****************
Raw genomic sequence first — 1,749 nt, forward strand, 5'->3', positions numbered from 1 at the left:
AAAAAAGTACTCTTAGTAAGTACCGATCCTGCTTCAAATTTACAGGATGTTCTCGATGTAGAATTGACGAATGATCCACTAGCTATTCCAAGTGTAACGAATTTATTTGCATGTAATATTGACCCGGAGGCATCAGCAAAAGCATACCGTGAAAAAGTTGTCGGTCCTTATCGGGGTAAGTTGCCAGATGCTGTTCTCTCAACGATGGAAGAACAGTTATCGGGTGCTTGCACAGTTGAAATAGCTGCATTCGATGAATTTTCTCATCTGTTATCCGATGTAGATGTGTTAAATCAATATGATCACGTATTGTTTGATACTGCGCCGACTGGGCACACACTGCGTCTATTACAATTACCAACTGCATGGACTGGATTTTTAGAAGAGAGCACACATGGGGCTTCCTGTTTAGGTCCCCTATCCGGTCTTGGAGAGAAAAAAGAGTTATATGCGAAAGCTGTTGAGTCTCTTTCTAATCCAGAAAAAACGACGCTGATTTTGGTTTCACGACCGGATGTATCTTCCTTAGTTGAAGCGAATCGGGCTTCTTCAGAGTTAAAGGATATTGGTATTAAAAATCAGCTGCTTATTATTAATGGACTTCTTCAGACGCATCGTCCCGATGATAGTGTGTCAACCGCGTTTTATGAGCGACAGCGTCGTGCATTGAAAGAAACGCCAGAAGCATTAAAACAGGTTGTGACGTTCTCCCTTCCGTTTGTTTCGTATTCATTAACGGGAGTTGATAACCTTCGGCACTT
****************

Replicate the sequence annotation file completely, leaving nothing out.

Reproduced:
Raw genomic sequence first — 1,749 nt, forward strand, 5'->3', positions numbered from 1 at the left:
AAAAAAGTACTCTTAGTAAGTACCGATCCTGCTTCAAATTTACAGGATGTTCTCGATGTAGAATTGACGAATGATCCACTAGCTATTCCAAGTGTAACGAATTTATTTGCATGTAATATTGACCCGGAGGCATCAGCAAAAGCATACCGTGAAAAAGTTGTCGGTCCTTATCGGGGTAAGTTGCCAGATGCTGTTCTCTCAACGATGGAAGAACAGTTATCGGGTGCTTGCACAGTTGAAATAGCTGCATTCGATGAATTTTCTCATCTGTTATCCGATGTAGATGTGTTAAATCAATATGATCACGTATTGTTTGATACTGCGCCGACTGGGCACACACTGCGTCTATTACAATTACCAACTGCATGGACTGGATTTTTAGAAGAGAGCACACATGGGGCTTCCTGTTTAGGTCCCCTATCCGGTCTTGGAGAGAAAAAAGAGTTATATGCGAAAGCTGTTGAGTCTCTTTCTAATCCAGAAAAAACGACGCTGATTTTGGTTTCACGACCGGATGTATCTTCCTTAGTTGAAGCGAATCGGGCTTCTTCAGAGTTAAAGGATATTGGTATTAAAAATCAGCTGCTTATTATTAATGGACTTCTTCAGACGCATCGTCCCGATGATAGTGTGTCAACCGCGTTTTATGAGCGACAGCGTCGTGCATTGAAAGAAACGCCAGAAGCATTAAAACAGGTTGTGACGTTCTCCCTTCCGTTTGTTTCGTATTCATTAACGGGAGTTGATAACCTTCGGCACTT